The ongoing ministry of Christ

The full name of the book of Acts is The Acts of the Apostles.  Luke himself didn’t give this name to the book, of course, but this is the name by which it came to be known in the early church.[1]  The name is indicative of the subject matter, although it’s a bit misleading because there is very little information given about the ministry of any of the other apostles except Peter and Paul—and Paul wasn’t even one of the original twelve.

Because of the prominent role played by the Holy Spirit, some have suggested the book should be called The Acts of the Holy Spirit.[2]  There is some merit to this.  Clearly the Holy Spirit plays a vital role in the book. 

I think the book might best be called The Continuing Acts of Jesus Christ.[3]  Why?  Because in it we find Jesus continuing the ministry he began while he was on earth.  This is how Luke himself viewed the situation. 

In the first book, O Theophilus, I have dealt with all that Jesus began to do and teach, until the day when he was taken up, after he had given commands through the Holy Spirit to the apostles whom he had chosen.  
– Acts 1:1-2

The implication of saying that his first book (the Gospel of Luke) dealt with all that Jesus began to do and teach is that Luke thinks of this second book as dealing with what Jesus continued to do and teach.  This is clear from a number of passages.  For instance, on one occasion Peter testified before the Council:

If we are being examined today concerning a good deed done to a crippled man, by what means this man has been healed, let it be known to all of you and to all the people of Israel that by the name of Jesus Christ of Nazareth, whom you crucified, whom God raised from the dead—by him this man is standing before you well.
– Acts 4:9-10

In chapter 9 we find the following miracle:

There he [Peter] found a man named Aeneas, bedridden for eight years, who was paralyzed.  And Peter said to him, “Aeneas, Jesus Christ heals you; rise and make your bed.”  And immediately he rose.  And all the residents of Lydda and Sharon saw him, and they turned to the Lord.
– Acts 9:33-35

The acts of healing performed by the apostles were really the acts of our Lord Jesus Christ, which he was pleased to perform through them.  This was in accord with the promise Jesus gave them on the night before his passion when he said.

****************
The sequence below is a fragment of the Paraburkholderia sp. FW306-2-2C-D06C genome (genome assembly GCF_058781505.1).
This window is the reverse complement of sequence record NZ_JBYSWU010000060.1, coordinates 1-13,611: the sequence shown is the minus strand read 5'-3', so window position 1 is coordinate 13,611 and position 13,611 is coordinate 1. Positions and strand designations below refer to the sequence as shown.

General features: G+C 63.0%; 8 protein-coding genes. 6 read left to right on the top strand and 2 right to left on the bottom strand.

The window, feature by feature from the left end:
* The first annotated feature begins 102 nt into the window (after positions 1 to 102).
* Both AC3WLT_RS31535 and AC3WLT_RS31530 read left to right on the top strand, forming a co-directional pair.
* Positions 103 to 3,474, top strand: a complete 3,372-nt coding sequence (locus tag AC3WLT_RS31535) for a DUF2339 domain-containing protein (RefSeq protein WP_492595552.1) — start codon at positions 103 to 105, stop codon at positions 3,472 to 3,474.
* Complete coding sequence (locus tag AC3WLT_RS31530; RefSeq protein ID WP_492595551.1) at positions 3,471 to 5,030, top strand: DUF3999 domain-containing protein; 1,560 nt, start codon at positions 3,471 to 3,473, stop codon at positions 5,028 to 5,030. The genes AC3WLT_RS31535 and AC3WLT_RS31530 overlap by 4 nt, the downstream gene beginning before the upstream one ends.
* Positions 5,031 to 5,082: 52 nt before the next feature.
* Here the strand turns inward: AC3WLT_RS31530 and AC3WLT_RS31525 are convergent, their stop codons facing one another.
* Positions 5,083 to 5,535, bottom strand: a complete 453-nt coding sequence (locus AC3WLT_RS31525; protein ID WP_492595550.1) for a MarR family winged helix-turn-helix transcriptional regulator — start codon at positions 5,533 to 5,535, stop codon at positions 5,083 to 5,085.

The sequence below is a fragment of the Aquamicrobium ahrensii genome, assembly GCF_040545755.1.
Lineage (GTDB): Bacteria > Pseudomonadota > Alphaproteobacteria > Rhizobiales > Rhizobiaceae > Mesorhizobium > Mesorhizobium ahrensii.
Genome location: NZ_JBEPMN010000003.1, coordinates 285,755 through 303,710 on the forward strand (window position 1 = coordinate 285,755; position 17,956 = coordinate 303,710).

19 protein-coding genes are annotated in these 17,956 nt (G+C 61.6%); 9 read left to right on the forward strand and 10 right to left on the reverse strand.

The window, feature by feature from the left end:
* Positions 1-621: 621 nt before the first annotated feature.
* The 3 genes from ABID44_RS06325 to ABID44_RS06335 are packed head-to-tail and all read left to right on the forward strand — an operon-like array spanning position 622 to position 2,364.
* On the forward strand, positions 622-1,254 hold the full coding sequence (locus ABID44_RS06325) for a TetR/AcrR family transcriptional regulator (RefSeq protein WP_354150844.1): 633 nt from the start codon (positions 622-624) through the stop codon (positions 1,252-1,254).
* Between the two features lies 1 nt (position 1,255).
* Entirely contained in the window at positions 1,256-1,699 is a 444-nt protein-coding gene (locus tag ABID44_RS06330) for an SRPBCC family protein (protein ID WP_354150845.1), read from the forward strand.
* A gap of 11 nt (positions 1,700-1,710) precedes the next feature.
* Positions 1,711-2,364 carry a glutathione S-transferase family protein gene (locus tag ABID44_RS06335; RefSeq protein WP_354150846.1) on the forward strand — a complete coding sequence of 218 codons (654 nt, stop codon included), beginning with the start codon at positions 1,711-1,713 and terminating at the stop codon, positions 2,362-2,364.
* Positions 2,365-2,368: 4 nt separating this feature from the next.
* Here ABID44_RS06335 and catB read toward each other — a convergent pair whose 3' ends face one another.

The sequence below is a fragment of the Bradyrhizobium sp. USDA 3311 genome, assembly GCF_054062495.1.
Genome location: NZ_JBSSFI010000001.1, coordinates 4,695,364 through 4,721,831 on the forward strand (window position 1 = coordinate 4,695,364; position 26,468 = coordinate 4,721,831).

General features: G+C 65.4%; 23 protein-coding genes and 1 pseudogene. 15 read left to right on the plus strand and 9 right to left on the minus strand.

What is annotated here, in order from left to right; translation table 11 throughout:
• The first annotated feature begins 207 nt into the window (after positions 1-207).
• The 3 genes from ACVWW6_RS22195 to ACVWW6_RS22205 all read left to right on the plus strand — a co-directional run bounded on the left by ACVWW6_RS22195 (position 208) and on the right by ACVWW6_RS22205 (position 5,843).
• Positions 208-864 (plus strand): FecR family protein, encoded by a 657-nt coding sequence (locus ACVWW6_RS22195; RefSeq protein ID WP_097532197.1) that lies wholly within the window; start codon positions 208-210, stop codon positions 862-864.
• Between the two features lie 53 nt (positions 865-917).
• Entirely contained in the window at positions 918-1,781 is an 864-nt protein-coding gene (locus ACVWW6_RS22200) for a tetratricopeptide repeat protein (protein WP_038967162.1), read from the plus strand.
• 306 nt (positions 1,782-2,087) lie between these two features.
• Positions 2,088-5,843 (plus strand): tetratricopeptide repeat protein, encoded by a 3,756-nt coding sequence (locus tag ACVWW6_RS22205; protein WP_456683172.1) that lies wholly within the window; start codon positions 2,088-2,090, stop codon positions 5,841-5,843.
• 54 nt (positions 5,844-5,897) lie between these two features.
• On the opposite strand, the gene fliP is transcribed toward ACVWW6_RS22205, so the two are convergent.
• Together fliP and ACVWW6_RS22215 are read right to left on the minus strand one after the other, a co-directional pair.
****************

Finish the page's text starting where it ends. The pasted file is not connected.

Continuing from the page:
Whatever you ask in my name, this I will do, that the Father may be glorified in the Son.  If you ask me anything in my name, I will do it.
– John 14:13-14

However, it was not just in acts of healing that Jesus continued his work.  Scripture makes it clear that it was he who poured out the Spirit on the day of Pentecost.  Peter said,

This Jesus God raised up, and of that we are all witnesses.  Being therefore exalted at the right hand of God, and having received from the Father the promise of the Holy Spirit, he has poured out this that you yourselves are seeing and hearing.
– Acts 2:32-33

Remember that John the Baptist had said, “I have baptized you with water, but he [Jesus] will baptize you with the Holy Spirit” (Mk. 1:8). 

Jesus’ continuing activity after his ascension included bringing people to faith.  Consider how Luke describes the conversion of Lydia. 

And on the Sabbath day we went outside the gate to the riverside, where we supposed there was a place of prayer, and we sat down and spoke to the women who had come together.  One who heard us was a woman named Lydia, from the city of Thyatira, a seller of purple goods, who was a worshiper of God. The Lord opened her heart to pay attention to what was said by Paul.
– Acts 16:13-14

Jesus does not sit idle in heaven awaiting the second coming, but is actively engaged in ministering in and through his church—which is his body—blessing the preaching of the gospel and opening the hearts of unbelievers.  It would be a very discouraging thing indeed to think that the work he has called us to in making his gospel known and bringing the nations of the earth to the obedience of faith has to be done in our own strength or by our own ingenuity. 

[1] According to Munck, it was Irenaeus (Against Heresies III.xiii.3) who gave this name to the book (The Acts of the Apostles in The Anchor Bible, p. xvii). F. F. Bruce has suggested the title, History of Christian Origins (The Book of Acts in NICNT, p. 3)
[2] See I. Howard Marshall, Acts in Tyndale New Testament Commentaries (Downers Grove, IL:  Intervarsity Press, 1980), p. 32; F. F. Bruce, The Book of Acts in NICNT (Grand Rapids, MI:  Eerdmans Publishing Company, 1988), p. 31
[3] Compare Marshall, p. 60 and Bruce, p. 30


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